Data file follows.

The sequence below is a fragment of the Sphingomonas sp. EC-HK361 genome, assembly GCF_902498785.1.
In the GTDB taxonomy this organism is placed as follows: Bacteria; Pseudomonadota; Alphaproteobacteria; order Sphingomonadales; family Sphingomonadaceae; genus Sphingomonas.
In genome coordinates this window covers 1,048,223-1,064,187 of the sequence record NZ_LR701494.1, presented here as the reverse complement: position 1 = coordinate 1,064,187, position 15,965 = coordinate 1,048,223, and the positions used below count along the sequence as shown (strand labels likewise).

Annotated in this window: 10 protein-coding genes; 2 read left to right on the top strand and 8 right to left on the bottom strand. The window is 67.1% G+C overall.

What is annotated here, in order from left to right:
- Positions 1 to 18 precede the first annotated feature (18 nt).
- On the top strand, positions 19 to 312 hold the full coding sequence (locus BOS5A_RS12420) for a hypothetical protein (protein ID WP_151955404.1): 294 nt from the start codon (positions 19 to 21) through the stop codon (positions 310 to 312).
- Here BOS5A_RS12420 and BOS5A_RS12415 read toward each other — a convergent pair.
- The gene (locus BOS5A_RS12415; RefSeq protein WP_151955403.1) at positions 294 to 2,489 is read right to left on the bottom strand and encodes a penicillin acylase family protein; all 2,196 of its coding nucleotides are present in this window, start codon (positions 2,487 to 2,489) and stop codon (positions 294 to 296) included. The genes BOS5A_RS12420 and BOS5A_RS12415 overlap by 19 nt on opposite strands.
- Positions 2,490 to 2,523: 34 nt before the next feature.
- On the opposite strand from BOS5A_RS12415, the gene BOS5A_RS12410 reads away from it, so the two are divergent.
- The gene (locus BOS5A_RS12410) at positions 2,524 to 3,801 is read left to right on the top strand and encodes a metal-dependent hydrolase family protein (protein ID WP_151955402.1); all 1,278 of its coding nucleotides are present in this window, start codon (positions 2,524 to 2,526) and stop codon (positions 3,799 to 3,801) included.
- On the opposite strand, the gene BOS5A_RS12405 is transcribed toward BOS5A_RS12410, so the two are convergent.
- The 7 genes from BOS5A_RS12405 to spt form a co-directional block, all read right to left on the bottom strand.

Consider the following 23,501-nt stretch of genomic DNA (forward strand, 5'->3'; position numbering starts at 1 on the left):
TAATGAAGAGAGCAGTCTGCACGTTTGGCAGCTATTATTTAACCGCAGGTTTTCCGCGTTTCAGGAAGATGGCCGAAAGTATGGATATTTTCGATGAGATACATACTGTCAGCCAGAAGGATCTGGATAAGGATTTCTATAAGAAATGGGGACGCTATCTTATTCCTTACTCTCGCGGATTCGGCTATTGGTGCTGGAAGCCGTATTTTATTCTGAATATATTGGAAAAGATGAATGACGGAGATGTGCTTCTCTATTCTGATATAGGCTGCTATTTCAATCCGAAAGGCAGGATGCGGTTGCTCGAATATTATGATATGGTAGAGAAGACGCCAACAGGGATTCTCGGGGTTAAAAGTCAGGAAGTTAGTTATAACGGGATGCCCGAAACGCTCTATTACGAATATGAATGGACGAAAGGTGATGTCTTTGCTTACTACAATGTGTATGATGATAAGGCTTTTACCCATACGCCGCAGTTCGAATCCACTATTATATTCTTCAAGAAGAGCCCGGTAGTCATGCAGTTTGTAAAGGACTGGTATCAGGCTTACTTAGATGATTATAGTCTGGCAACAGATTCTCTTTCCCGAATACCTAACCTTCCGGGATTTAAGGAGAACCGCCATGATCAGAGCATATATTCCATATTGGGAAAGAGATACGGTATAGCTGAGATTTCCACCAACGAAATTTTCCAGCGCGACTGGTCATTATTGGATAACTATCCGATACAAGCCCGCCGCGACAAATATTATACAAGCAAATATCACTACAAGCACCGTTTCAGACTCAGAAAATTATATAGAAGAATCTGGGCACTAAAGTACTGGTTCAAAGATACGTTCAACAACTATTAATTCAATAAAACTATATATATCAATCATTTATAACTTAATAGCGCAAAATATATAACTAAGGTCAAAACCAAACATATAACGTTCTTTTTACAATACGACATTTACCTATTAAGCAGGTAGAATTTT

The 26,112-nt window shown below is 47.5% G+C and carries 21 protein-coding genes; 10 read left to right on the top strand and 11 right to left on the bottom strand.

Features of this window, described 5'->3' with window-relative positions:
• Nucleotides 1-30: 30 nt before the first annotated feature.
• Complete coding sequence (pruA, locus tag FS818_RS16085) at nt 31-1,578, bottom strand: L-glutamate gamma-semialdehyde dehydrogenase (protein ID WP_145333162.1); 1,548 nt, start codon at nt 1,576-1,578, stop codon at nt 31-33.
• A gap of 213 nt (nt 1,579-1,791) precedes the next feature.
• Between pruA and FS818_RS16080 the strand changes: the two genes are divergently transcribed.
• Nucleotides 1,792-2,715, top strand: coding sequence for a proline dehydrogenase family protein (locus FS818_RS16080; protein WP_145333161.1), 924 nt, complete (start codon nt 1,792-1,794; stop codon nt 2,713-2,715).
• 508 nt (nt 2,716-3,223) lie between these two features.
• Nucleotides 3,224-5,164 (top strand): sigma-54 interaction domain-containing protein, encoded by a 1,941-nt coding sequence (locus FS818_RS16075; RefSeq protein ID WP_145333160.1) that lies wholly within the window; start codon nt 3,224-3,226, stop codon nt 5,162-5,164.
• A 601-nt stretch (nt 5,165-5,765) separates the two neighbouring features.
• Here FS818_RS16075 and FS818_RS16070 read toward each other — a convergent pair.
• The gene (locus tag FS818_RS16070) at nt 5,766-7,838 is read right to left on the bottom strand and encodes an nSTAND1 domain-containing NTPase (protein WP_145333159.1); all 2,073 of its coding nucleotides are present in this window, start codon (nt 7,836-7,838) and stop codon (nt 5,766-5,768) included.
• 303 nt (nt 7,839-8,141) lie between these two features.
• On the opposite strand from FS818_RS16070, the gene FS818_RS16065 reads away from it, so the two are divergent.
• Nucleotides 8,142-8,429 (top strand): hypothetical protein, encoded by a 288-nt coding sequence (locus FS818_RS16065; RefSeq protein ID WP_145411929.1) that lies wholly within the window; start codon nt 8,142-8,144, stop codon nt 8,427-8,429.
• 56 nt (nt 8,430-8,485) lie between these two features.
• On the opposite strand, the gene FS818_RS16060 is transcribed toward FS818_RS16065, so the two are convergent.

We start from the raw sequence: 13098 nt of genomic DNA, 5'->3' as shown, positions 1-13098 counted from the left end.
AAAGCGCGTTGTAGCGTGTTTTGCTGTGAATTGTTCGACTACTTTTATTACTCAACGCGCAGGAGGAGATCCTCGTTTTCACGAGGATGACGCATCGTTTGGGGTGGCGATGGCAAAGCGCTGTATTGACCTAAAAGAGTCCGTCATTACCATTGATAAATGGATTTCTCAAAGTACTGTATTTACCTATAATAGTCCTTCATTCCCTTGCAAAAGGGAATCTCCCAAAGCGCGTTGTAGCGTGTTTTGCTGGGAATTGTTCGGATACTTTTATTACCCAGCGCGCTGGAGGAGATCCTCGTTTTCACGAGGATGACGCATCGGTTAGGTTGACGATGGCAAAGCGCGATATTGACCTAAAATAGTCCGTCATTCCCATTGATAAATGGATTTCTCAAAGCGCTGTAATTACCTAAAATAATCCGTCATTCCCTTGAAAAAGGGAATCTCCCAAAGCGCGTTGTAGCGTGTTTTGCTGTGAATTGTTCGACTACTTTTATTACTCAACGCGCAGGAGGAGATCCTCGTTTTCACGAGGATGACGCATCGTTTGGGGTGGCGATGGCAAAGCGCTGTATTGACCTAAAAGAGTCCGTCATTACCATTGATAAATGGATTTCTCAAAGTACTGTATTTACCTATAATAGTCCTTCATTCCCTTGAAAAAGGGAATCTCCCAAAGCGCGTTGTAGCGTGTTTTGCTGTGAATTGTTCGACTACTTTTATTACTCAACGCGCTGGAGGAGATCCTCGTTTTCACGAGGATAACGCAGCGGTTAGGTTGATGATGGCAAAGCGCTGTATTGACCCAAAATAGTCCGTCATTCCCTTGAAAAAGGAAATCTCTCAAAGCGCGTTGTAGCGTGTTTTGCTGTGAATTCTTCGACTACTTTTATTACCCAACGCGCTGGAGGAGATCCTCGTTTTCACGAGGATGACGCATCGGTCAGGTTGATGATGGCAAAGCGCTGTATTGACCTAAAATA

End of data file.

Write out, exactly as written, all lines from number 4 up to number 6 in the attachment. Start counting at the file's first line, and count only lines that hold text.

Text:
Annotated in this window: 10 protein-coding genes; 2 read left to right on the top strand and 8 right to left on the bottom strand. The window is 67.1% G+C overall.

What is annotated here, in order from left to right:
- Positions 1 to 18 precede the first annotated feature (18 nt).